Will Obama ease US policy toward Cuba?
A new approach could represent a relatively easy first step down a generally more controversial path of engaging with America's adversaries.
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During the campaign, Susan Rice, Obama's chief foreign-policy adviser (and now tapped by him to become US ambassador to the United Nations), said Obama would maintain the embargo "as leverage to use as we work to negotiate with the Cuban government." She called lifting the general ban on trade and formal diplomatic ties "the ultimate step."Skip to next paragraph
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Some political observers considered Obama's shift in stance on the embargo a bow to the anti-Castro Cuban-American community. But some recent polls suggest that the majority of Cuban-Americans – and especially the younger set – no longer support the embargo.
Over half (55 percent) of Cuban-Americans support ending the embargo, according to a poll conducted by Florida International University's Institute for Public Opinion Research shortly after Election Day. The poll found lowest support for the embargo among Cubans who came to the United States most recently.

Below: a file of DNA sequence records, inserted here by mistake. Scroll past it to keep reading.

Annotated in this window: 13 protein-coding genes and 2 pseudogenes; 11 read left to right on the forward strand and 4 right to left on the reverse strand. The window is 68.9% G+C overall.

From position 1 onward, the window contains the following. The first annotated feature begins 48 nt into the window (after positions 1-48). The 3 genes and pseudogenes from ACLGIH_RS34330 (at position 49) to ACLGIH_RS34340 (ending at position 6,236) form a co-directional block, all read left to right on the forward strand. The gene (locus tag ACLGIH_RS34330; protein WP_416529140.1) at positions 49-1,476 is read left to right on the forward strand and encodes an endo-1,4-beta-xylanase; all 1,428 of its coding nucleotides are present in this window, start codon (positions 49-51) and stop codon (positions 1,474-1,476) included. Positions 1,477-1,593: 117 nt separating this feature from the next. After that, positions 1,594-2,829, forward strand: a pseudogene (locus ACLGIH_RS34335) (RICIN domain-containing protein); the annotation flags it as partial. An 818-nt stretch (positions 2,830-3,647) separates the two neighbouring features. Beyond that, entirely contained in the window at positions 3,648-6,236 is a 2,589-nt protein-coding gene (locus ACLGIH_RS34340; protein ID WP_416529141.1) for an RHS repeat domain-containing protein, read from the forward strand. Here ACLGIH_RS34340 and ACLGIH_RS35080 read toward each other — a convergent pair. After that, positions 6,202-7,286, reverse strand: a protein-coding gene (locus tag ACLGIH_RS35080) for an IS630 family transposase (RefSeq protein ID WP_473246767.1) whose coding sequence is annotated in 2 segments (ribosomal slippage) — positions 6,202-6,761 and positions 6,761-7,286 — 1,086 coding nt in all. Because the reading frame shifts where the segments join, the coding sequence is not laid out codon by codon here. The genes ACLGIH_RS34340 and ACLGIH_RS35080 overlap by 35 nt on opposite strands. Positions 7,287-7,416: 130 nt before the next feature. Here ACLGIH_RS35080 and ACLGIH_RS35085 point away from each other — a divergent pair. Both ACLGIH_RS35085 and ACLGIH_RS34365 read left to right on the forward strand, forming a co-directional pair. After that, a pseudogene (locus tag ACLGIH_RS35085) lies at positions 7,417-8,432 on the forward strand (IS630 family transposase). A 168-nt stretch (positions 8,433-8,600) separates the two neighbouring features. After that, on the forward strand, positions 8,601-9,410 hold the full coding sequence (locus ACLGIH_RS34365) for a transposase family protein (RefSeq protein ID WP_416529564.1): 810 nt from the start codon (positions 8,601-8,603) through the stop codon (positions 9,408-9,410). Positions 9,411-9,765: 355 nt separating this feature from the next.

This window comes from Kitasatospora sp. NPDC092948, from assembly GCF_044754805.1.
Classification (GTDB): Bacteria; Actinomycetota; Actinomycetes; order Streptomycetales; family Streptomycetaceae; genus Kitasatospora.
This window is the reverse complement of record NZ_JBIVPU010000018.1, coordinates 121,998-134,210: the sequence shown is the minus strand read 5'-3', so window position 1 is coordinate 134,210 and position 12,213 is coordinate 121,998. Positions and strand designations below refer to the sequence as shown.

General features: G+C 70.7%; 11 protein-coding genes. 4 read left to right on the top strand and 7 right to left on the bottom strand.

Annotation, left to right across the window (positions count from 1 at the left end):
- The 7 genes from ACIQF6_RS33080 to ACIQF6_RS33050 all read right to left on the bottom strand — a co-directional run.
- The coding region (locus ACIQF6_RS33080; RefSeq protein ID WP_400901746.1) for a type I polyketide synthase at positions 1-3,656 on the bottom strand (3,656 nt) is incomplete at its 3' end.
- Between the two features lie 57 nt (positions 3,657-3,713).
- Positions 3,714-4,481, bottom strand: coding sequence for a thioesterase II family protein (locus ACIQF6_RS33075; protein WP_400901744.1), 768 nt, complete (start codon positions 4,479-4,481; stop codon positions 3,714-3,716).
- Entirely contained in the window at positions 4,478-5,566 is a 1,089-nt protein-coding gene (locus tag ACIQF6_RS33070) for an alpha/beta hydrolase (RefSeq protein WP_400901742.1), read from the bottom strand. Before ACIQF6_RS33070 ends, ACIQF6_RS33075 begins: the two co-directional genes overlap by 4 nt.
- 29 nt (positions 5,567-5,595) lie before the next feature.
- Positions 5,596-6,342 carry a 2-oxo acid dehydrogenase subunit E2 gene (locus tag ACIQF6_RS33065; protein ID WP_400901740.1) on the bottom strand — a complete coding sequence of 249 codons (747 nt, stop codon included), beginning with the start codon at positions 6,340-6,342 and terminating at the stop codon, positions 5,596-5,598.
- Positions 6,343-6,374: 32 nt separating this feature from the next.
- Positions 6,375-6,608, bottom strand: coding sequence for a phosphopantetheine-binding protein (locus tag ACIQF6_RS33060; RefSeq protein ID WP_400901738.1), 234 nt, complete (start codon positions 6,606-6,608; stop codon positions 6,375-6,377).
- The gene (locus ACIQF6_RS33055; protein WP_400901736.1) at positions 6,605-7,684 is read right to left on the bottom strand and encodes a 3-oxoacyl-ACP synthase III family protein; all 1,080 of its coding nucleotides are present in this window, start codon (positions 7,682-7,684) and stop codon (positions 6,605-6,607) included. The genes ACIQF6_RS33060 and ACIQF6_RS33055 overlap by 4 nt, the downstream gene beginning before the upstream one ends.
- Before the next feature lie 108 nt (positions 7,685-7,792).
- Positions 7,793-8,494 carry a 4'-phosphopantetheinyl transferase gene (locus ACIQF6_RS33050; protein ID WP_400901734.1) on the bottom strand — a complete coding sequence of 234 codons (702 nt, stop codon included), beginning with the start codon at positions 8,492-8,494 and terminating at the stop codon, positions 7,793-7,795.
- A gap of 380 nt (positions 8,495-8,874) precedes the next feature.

Another focal point of support for change in US Cuba policy is the business community. "Cuba presents an easy opportunity for Obama to demonstrate that change is coming to American foreign policy," says Jake Colvin, vice president for global trade issues at the National Foreign Trade Council in Washington.
Speaking at a recent Inter-American Dialogue forum in Washington, he said that suspending restrictions to allow US business to sell machinery to Cuba and rescinding a "cash in advance" rule on agricultural sales to Cuba are "innovative" steps that Obama could take.
US business would also like to see any lifting of the travel ban to Cuba include all Americans. But even change on that order would be less than some Cuba watchers might have expected at one time from Obama. "We're going to see some changes at the margins, but less dramatic than we would expect," says Damian Fernandez, provost of Purchase College, State University of New York, who is also a Cuba expert. New under Obama will be a "tendency towards engagement" – although "engagement has its limits," he adds.
The underlying challenge to Obama's new diplomatic approach, Mr. Fernandez says, will be: "Are we willing to accept a Cuban regime that is not very good to its own people?"